and you reminded me about something that confuses me also: the angle of incidence. as i understood in your explanation E field strikes a hole in the same plane, kind of aside. what if a wave strikes with 90 degrees a plane that contains holes?
    i really need that picture.
    thank you very much for your time.
     
  9. Jan 29, 2004 #8

    turin

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    Can you try to rephrase this? I am not understanding what you are trying to ask.
     
  10. Jan 29, 2004 #9
    ok, i am sorry i was not clear. i meant,
    if there is a hole and a wave propagates in the direction normal to it, like this (looked from a side):

    -> |
    -> |
    wave -> hole
    -> |
    -> |

    maybe that is not possible, or that doesn't change anything (what is the direction of microwaves in an oven, isn't it from "everywhere" to the hole)?
    i definitely miss something to get over this.
    thank you
     
  11. Jan 30, 2004 #10

    turin

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    That is the situation that I tried to explain. I suppose I was the one who was unclear. Sorry.

    So anyway, now we need to identify what made you think otherwise. My "see-saws" were probably a little vague. I'll let you tell me what made you think that I was talking about something other than direct incidence (θincidence = 0o).
     
  12. Jan 30, 2004 #11
    hi. thank you.
    it was my fault. somehow i wandered off the definition of an angle of incidence (the angle that a direction line makes with a line perpendicular to a surface). ok, thank you again.
    so, let me ask you this (i am very glad i have someone to ask).
    on that way, when a hole is less than a wavelength, the effect is like we did not have a hole at all? the holes in a microwave oven are there just to let the light to go through because their sizes are greater then the light's wavelength.
    what if we did not have a conducting material mesh, for example a wood mesh with the same characteristics? the waves would go through no matter how big is a wavelength?
    and again, i beleive there must be a connection to a Hygen's principle. i beleive you know it. it talks about the same situation.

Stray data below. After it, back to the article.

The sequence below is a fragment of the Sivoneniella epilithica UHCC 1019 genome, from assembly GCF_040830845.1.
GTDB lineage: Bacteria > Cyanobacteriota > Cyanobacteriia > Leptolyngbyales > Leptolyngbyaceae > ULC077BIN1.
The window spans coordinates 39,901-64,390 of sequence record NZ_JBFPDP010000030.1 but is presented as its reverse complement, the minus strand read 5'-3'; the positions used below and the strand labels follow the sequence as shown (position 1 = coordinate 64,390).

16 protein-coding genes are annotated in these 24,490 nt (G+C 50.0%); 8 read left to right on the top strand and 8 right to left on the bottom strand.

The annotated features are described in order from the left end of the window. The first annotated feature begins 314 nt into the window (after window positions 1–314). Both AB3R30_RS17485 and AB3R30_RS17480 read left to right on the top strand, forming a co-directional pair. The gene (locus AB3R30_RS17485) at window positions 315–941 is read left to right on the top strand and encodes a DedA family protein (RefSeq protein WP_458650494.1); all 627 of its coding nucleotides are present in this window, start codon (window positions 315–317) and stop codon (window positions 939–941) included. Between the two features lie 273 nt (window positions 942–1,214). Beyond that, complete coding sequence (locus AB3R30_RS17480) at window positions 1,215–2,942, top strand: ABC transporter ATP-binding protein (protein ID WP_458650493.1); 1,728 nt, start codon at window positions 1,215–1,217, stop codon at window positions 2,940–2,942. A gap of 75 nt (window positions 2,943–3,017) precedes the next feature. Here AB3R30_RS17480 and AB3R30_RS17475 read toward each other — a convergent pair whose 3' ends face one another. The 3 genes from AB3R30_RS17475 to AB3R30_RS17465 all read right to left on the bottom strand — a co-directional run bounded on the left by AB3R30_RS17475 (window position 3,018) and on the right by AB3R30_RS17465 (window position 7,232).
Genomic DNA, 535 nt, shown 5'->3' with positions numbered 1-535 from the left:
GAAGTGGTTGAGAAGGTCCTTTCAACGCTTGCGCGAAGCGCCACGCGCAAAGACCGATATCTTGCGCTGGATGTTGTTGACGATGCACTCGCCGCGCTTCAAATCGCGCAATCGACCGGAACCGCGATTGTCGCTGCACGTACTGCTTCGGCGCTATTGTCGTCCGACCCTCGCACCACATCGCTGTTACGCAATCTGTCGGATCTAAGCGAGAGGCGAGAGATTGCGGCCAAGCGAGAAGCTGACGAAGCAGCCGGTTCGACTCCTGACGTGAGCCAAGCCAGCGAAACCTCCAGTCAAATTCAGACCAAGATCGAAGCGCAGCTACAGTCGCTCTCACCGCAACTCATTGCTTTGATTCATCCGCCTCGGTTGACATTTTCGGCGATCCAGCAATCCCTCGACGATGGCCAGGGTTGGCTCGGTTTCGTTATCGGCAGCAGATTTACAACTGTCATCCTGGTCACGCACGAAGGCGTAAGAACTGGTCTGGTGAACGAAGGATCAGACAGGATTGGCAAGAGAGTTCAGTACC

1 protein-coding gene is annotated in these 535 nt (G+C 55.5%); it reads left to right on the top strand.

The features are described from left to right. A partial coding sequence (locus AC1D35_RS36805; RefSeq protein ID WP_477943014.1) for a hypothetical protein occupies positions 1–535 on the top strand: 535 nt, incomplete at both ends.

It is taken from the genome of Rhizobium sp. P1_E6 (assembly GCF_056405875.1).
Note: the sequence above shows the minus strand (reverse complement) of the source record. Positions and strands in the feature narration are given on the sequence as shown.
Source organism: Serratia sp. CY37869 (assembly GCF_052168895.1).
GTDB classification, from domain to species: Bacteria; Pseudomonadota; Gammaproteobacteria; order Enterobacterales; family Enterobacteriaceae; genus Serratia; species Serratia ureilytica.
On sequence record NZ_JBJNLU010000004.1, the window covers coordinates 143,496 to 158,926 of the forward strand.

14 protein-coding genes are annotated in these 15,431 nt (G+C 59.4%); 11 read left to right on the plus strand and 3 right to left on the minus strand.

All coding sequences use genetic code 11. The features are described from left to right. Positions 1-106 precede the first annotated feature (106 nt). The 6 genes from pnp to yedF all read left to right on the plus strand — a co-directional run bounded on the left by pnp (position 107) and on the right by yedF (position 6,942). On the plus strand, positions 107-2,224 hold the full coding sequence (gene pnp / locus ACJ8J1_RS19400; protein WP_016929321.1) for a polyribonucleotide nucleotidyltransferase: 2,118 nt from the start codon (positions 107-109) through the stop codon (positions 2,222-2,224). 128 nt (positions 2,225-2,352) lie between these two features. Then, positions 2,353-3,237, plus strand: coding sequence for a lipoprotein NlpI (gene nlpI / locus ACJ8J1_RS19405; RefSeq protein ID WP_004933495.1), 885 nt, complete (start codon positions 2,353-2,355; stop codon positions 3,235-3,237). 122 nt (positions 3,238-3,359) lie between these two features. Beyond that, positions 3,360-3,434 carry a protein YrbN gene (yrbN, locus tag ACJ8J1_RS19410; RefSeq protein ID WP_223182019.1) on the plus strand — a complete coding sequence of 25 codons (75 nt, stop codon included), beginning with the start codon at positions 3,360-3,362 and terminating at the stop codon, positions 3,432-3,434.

an EM wave directly incident to a hole and different wavelengths and diameters. what you explained to me must fit somewhere there. i would be so happy if you could put this situation in it. i couldn't find a-hole-less-than-a-wavelength situation nowhere.
    thank you very much (maybe i ask too much).
     
  13. Jan 30, 2004 #12

    turin

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    Well, I would be a bit careful about saying the effect is like that of a continuous conducting sheet. For example, there is an aggregate quantity called the skin depth. I'm pretty sure that the skin depth would be greater (at a given wavelength) if there are holes present (but this is just a guess). My reasoning is that the two situations are certainly different. Some effects are the same, but but there are probably other effects are different.




    For one, the quasi-technical explanation that I gave for the conducting mesh does not apply here. I don't think that the wave would be stopped in this case. But it would be diffracted. The diffraction would be like a thin slit diffraction. In the case of a hole, it would be a 2-D Fourier transform as opposed to a 1-D transform.

    If the medium is highly ponderable/polarizable, then maybe you would get the same effect/have the same explanation.
     
  14. Jan 30, 2004 #13
    thank you very much.
    i know what is a "skin depth". actually i was reading something about the influence the em waves exhibit on humans and i tried to connect several things i read about.
    could you recommend me a book or something else that explains things like you do about the em waves (or in general). i read several of them and i would like to have the additonal understanding.
    i will try to find out when to apply hygen's principle and when not.
    actually, no one from my books has ever mentioned a barrier (slit) material while explaining hygen.

    thank you again very much.
     
  15. Feb 2, 2004 #14

    turin

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    I wish. I have never come across an E&M book that I liked. I hear good things about Griffith's text, but I haven't read all the way through it, and what I have read didn't impress me all that much. Maybe someone else who has been listening could chime in and let us know. I would sure enjoy a good E&M text to use. DO NOT GO TO JACKSON'S BOOK! IT ABSOLUTELY SUCKS! (for anything but an antiquated pseudo-mathematical treatment)




    I know of Hyudgen's principle, but I don't really understand it. If I take the mechanism for granted, then it makes sense, but, do you have any light to shed on why the phase fronts act like isotropic point sources?